Whitman introduces new DEI VP John Johnson

Abby Malzewski, News Editor

Whitman has recently welcomed a new Vice President of Diversity, Equity and Inclusion (DEI). Dr. John Johnson was introduced to the Whitman community in an email from President Kathy Murray on May 19, 2021.

John Johnson will be taking on the role of Vice President of Diversity, Equity and Inclusion. Photo by Nathaniel Martin.

Before coming to Whitman, Johnson spent the past 20 years involved in higher education and has a background studying psychology. Johnson is originally from Philadelphia, Pennsylvania and is a huge movie and basketball fan. 

Johnson spoke with The Wire about his experience with taking on his new position. The following conversation has been edited for clarity and brevity.

The Wire: What does the role of Vice President of Diversity, Equity and Inclusion entail?

Johnson: I would describe this person as being responsible to help coordinate, cultivate and contribute to institutional efforts to advance diversity, equity and inclusion. I think that it’s a good thing to have a designated person at an institution who can be focused on changes in higher education that are related to inclusion and belonging. In the job description for this position, there is a line that says: ‘serve as a diversity and inclusion resource, mentor and advisor to all who call Whitman home.’ So that’s a big list, but that’s the job. 

The Wire: What drew you to DEI work and this position?

Johnson: I’ve been pulled to this work often as a result of my own experience throughout my educational career. I have encountered a number of obstacles along my academic journey that had nothing to do with my capabilities, my intellect or my commitment to the work. It had to do with the environment or the institution not being welcoming and creating obstacles that were related to my identity. I’ve been about trying to clear a path, trying to remove those obstacles and trying to change institutions so that students, regardless of their identity, can feel like they belong, feel like they are valued and can access education because it’s critical to our world. What I saw at Whitman was an institution and a space where I actually thought we could do some substantive work and make some significant progress in that area because I think what we’ve seen, especially in the last couple of years, is that a lot of institutions struggle in this space. But, it looked like Whitman had the right combination of people and commitment to really move the needle.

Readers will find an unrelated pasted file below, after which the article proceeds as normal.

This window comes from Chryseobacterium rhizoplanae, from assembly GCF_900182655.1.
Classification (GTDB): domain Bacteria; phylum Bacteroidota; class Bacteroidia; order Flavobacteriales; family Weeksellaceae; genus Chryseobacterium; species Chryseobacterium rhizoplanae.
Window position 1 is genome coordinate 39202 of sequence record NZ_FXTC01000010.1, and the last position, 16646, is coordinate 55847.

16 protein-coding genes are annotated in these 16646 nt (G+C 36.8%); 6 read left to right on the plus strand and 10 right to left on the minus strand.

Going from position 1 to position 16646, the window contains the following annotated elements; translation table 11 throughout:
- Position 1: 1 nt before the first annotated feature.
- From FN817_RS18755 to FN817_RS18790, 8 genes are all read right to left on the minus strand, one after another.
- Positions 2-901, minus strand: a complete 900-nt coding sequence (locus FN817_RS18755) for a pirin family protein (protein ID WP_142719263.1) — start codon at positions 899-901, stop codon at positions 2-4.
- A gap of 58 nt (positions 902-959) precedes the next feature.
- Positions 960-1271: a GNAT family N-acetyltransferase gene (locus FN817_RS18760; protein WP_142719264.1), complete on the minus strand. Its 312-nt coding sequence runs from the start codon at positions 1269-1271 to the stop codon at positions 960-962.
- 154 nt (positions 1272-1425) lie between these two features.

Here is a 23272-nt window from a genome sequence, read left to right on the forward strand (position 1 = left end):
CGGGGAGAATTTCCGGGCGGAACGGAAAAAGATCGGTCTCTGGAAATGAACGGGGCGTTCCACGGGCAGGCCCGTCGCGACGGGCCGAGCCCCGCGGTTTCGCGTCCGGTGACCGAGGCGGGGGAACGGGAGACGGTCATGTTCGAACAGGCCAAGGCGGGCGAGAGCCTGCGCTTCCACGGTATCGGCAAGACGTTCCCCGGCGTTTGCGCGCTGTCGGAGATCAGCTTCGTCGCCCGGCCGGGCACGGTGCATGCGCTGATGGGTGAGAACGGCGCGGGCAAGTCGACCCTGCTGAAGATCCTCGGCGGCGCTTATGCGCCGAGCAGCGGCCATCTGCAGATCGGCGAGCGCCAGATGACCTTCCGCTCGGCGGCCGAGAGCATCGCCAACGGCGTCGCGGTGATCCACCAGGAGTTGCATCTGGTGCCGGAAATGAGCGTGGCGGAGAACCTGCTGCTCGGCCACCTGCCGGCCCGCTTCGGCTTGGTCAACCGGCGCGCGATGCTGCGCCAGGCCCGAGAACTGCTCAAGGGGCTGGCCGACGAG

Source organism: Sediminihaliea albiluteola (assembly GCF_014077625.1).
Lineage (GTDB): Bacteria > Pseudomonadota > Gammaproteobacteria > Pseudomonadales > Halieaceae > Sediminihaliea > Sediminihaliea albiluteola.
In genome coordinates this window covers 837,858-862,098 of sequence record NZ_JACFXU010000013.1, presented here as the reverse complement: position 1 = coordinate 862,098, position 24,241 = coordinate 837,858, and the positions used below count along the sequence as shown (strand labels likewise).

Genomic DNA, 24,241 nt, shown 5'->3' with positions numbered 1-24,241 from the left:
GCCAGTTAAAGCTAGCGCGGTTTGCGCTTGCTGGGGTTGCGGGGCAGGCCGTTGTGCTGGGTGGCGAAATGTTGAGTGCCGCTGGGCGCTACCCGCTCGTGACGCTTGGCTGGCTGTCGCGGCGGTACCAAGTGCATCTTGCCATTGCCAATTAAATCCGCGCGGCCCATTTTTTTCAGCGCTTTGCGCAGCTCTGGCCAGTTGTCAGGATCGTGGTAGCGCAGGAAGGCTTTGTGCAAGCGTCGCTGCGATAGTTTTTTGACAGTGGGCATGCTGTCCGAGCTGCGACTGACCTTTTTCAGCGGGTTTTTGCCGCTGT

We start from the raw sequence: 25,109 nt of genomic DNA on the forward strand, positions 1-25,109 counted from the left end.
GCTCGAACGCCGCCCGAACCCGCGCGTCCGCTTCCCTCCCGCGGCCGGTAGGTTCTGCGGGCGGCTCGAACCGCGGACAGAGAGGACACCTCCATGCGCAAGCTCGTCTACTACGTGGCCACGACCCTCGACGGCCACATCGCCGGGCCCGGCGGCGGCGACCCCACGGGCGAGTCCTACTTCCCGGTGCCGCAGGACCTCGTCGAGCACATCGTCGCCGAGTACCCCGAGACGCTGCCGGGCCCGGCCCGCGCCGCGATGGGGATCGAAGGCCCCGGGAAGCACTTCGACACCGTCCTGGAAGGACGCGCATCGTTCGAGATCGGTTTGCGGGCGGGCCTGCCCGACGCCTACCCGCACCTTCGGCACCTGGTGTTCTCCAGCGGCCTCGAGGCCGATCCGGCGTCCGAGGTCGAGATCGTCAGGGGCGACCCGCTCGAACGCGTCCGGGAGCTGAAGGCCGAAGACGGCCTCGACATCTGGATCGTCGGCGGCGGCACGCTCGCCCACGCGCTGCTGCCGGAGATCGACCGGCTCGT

The Wire: What are some of the projects you are looking forward to working on within your new role?

Johnson: We’re going to be making some substantive changes to the website to provide additional resources for folks in terms of independent learning that they can do, so directing people to a collection of vetted resources that can contribute to their DEI education. We’re also going to be launching a needs-assessment form so that people can actually request trainings, learning sessions or skillshops. What really matters is that people have the opportunity for development that’s guided with the assistance of myself or potentially another staff member in our division. We’re also going to try to put together a mini grant program. We will create an opportunity or mechanism for people to request funds to grow on their event or move forward their initiative if that is aligned with our institutional goals related to DEI. We’ll be obviously engaging in an elaborate process over the next year to begin to put together a strategic plan to advance DEI and what I call DEIA, diversity, equity, inclusion and anti-racism, at Whitman for the next five years moving forward. I think it’s important that we are explicit and transparent about what our plans are.

The Wire: How has your transition into the Whitman community been so far?

Johnson: It’s been fantastic. People have been very welcoming, and one of the things that I think has been really beautiful about this experience so far is that it does really feel like a marriage. I was at a point in my career where I was looking for a particular kind of opportunity. It felt like what happened here is that Whitman wanted me and I wanted Whitman, and we got together. It feels really good.